Hassan S, Shafafy R, Mohan A, Magnussen P. Solitary ulnar shortening osteotomy for malunion of distal radius fractures: experience of a centre in the UK and review of the literature. Ann R Coll Surg Engl. 2019;101(3):203–7.
Isaacs J, Howard SB, Gulkin D. A prospective study on the initial results of a low profile ulna shortening osteotomy system. Hand (New York NY). 2010;5(2):148–54.
Schmidle G, Kastenberger T, Arora R. Time-Dependent Recovery of Outcome Parameters in Ulnar Shortening for positive Ulnar Variance: a prospective Case Series. Hand (New York NY). 2018;13(2):215–22.
Aibinder WR, Izadpanah A, Elhassan BT. Ulnar Shortening Versus Distal Radius Corrective Osteotomy in the Management of Ulnar Impaction After Distal Radius Malunion. Hand (New York, NY). 2018;13(2):194–201.
Friedman SL, Palmer AK, Short WH, Levinsohn EM, Halperin LS. The change in ulnar variance with grip. J Hand Surg. 1993;18(4):713–6.
Jung JM, Baek GH, Kim JH, Lee YH, Chung MS. Changes in ulnar variance in relation to forearm rotation and grip. J bone joint Surg Br volume. 2001;83(7):1029–33.
Jensen MP, Karoly P, Braver S. The measurement of clinical pain intensity: a comparison of six methods. Pain. 1986;27(1):117–26.
Wormdal AH, Tallaksen SH, Hagen Ø, Foss OA, Finsen V. Remembered preoperative quick disabilities of the arm, shoulder and hand (QuickDASH) scores. J hand Surg Eur volume. 2017;42(1):78–83.
MacDermid JC, Turgeon T, Richards RS, Beadle M, Roth JH. Patient rating of wrist pain and disability: a reliable and valid measurement tool. J Orthop Trauma. 1998;12(8):577–86.
Chennagiri R, Burge P. Pre-osteotomy plate application technique for ulnar shortening. J Hand Surg (Edinb Scotl). 2004;29(5):453–7.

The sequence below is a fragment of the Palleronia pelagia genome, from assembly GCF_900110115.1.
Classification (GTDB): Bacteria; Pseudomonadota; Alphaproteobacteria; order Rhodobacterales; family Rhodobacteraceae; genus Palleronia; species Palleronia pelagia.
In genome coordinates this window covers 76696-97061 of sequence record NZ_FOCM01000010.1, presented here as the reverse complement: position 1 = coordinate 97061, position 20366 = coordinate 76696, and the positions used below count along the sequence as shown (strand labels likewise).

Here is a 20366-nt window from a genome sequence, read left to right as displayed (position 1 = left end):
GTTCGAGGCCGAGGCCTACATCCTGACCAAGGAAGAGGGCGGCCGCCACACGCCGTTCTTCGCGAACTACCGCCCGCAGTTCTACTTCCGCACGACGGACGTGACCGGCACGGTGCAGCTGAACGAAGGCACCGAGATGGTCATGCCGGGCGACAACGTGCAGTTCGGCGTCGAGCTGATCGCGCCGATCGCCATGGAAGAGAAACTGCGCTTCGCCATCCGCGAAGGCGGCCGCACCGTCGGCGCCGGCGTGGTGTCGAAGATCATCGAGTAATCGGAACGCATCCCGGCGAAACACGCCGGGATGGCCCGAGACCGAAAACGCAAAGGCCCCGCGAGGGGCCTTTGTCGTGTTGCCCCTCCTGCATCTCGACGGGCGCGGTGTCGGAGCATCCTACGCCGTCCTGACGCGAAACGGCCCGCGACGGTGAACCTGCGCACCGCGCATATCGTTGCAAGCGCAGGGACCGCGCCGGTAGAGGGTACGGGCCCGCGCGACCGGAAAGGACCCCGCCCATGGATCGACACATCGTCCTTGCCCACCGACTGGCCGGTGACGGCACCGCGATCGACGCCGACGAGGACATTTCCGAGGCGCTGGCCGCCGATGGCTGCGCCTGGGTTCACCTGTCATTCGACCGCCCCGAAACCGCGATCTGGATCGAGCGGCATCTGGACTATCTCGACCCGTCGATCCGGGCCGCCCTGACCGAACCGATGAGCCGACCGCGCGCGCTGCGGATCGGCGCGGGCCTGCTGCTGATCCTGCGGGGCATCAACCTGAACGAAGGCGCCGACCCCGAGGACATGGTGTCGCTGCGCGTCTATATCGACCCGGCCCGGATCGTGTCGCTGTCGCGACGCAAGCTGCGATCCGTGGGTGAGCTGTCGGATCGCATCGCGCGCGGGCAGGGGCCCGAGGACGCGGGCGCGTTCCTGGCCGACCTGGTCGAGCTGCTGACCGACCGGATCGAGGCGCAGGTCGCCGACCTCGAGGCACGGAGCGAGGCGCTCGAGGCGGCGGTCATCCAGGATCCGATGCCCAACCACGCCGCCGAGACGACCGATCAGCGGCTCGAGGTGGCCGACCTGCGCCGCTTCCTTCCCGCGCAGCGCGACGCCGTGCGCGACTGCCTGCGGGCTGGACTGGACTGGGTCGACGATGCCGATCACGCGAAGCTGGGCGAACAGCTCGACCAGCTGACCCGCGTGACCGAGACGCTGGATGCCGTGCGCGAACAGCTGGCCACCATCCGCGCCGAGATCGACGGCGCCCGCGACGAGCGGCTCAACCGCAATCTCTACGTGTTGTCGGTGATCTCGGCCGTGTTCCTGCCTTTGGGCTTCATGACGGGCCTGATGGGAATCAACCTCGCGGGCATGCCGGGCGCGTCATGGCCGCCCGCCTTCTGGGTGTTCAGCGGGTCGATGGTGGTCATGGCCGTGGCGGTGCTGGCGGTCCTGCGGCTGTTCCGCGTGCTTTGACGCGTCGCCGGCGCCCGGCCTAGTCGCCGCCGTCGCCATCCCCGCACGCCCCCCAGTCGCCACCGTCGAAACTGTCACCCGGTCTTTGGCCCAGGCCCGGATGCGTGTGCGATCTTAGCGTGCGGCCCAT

Wehbé MA, Cautilli DA. Ulnar shortening using the AO small distractor. J Hand Surg. 1995;20(6):959–64.
Minami A, Kato H. Ulnar shortening for triangular fibrocartilage complex tears associated with ulnar positive variance. J Hand Surg. 1998;23(5):904–8.
Mizuseki T, Tsuge K, Ikuta Y. Precise ulna-shortening osteotomy with a new device. J Hand Surg. 2001;26(5):931–9.
Horn PC. The long ulnar sliding osteotomy. J Hand Surg. 2004;29(5):871–6.
Chen NC, Wolfe SW. Ulna shortening osteotomy using a compression device. J Hand Surg. 2003;28(1):88–93.
Marquez-Lara A, Nuñez FA Jr, Kiymaz T, Nuñez FA, Li SZ. Metaphyseal Versus Diaphyseal Ulnar Shortening Osteotomy for Treatment of Ulnar Impaction Syndrome: A Comparative Study. The Journal of hand surgery. 2017;42(6):477.e471-477.e478.
Imai H, Takahara M, Kondo M. Ulnar Shortening Osteotomy for Ulnar Abutment Syndrome: the results of Metaphyseal and Diaphyseal Osteotomies. J hand Surg Asian-Pacific volume. 2020;25(4):474–80.
Luo TD, De Gregorio M, Zuskov A, Khalil M, Li Z, Nunez FA, Sr., Nunez FA. Jr.: Distal metaphyseal osteotomy allows for Greater Ulnar Shortening compared to Diaphyseal Osteotomy for Ulnar Impaction Syndrome: a Biomechanical Study. J Wrist Surg. 2020;9(2):100–4.